We have said that the culture of tobacco in the county is in its infancy, but enough has been raised already to demonstrate the adaptability of our soil to its culture. In the month of August 1880 the editor of the Blossburg Industrial Register visited the valleys of Crooked Creek and Tioga and Cowanesque Rivers, examined thoroughly the various growing crops in those regions, and gave the results in the issues of that paper dated August 5th and August 19th. These numbers he mailed to all the tobacco leaf buyers whose addresses he could obtain in New York city , Elmira, Syracuse, Lancaster, Baltimore, Philadelphia and other cities. The result was that a large number of buyers came into Tioga county, examined the various crops and purchased them. This introduced the tobacco of the county into the market of the country and gave it a good name. It was found that the leaf grown in this county was of a superior quality. The ready sale of the tobacco by the growers led them to go more extensively into the cultivation of it, and during the year 1881, a still larger acreage was cultivated, higher prices than in 1880 being already assured . In the valleys of Crooked Creek, Marsh Creek, Seeley Creek, and the Elkhorn, Tioga and Cowanesque, and even on our uplands and plateaus, it has been cultivated with success. Large packing and store houses have been erected in Corning and Elmira, designed to receive the crops of this county and Steuben and Chemung counties in New York. A sound and reliable firm has been organized at Tioga and Wellsboro to purchase the leaf and also manufacture cigars upon a large scale, about one hundred persons being employed at each of these places. Thus has the cultivation and trade in tobacco suddenly reached prominent proportions during the past few years. The amount of tobacco raised on an acre is from 1,500 to 2,500 pounds and at ten cents per pound it proves the most remunerative crop which the farmer can raise . Even if it does require a considerable amount if fertilizers, in the shape of barnyard and other manure, still the profit on the investment far exceeds that of any other crop raised in the country. Large preparations were made by the growers for the year 1882, with high prospects of continued success.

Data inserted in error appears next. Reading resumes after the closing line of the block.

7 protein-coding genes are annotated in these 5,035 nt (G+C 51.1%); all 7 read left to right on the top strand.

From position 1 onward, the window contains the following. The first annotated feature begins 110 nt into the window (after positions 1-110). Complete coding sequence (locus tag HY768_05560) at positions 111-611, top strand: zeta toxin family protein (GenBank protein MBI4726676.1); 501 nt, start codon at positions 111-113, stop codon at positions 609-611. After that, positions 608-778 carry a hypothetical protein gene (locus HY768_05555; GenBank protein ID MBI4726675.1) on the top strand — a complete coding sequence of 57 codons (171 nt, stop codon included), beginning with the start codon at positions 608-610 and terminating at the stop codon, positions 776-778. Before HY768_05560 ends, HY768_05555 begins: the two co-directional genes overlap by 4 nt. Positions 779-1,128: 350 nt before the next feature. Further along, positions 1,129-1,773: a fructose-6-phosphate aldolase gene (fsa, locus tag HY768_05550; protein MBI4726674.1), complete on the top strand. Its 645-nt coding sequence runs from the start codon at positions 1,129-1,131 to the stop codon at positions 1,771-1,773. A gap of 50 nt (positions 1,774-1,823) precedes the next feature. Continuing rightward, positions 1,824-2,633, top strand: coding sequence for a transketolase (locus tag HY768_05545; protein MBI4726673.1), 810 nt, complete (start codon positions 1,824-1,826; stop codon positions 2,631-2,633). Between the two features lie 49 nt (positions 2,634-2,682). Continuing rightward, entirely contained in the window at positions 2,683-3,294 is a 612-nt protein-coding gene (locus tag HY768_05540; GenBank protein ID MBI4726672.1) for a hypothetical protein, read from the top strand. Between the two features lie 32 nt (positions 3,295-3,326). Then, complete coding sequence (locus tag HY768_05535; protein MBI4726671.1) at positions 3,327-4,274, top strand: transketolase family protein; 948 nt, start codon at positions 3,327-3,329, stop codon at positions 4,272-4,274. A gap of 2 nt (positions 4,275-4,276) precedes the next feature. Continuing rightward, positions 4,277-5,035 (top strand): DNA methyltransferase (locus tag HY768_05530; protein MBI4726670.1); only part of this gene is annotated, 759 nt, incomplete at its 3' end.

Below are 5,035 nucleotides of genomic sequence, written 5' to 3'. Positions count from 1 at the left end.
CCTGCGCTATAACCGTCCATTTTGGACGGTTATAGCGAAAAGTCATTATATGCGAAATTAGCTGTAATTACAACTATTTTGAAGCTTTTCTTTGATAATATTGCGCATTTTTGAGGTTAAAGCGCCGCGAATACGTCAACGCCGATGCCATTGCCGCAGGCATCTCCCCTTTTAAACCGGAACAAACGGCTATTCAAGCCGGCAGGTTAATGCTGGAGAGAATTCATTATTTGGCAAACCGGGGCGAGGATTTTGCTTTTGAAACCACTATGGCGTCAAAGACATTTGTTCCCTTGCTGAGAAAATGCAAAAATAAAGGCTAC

In the last few years more than formerly sheep-raising has attracted
the attention of our farmers who occupy rolling lands and hillside farms.
There is no section of the United States better adapted to the raising
of sheep than Tioga county. The atmosphere is dry, the pasturage excellent,
and the demand for mutton, wool and pelts is good. The farmer who raises
sheep can always find a market at home for his early lambs, wool and mutton.
The home butcher buys them gladly for cash, and disposes of them readily.
There has been much interest manifested of late in relation to sheep-raising,
and with climate, pasturage and market in favor of the producer there is
no good reason why Tioga county shall not become a great sheep-raising